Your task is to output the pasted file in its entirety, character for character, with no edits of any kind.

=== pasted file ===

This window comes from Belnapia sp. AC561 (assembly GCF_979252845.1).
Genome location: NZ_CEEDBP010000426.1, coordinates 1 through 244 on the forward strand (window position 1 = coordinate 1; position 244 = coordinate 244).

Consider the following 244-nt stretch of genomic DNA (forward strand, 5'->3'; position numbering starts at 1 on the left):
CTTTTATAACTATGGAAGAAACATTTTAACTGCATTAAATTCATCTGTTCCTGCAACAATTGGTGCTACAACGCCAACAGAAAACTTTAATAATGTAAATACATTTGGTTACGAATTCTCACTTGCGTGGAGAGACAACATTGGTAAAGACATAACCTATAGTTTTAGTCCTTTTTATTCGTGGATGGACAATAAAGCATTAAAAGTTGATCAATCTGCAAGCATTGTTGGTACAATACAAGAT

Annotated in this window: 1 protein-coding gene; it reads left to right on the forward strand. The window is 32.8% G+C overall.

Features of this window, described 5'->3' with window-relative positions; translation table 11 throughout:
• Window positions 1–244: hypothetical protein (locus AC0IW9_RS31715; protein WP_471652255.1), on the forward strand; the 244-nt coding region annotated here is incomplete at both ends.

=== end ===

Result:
This window comes from Belnapia sp. AC561 (assembly GCF_979252845.1).
Genome location: NZ_CEEDBP010000426.1, coordinates 1 through 244 on the forward strand (window position 1 = coordinate 1; position 244 = coordinate 244).

Consider the following 244-nt stretch of genomic DNA (forward strand, 5'->3'; position numbering starts at 1 on the left):
CTTTTATAACTATGGAAGAAACATTTTAACTGCATTAAATTCATCTGTTCCTGCAACAATTGGTGCTACAACGCCAACAGAAAACTTTAATAATGTAAATACATTTGGTTACGAATTCTCACTTGCGTGGAGAGACAACATTGGTAAAGACATAACCTATAGTTTTAGTCCTTTTTATTCGTGGATGGACAATAAAGCATTAAAAGTTGATCAATCTGCAAGCATTGTTGGTACAATACAAGAT

Annotated in this window: 1 protein-coding gene; it reads left to right on the forward strand. The window is 32.8% G+C overall.

Features of this window, described 5'->3' with window-relative positions; translation table 11 throughout:
• Window positions 1–244: hypothetical protein (locus AC0IW9_RS31715; protein WP_471652255.1), on the forward strand; the 244-nt coding region annotated here is incomplete at both ends.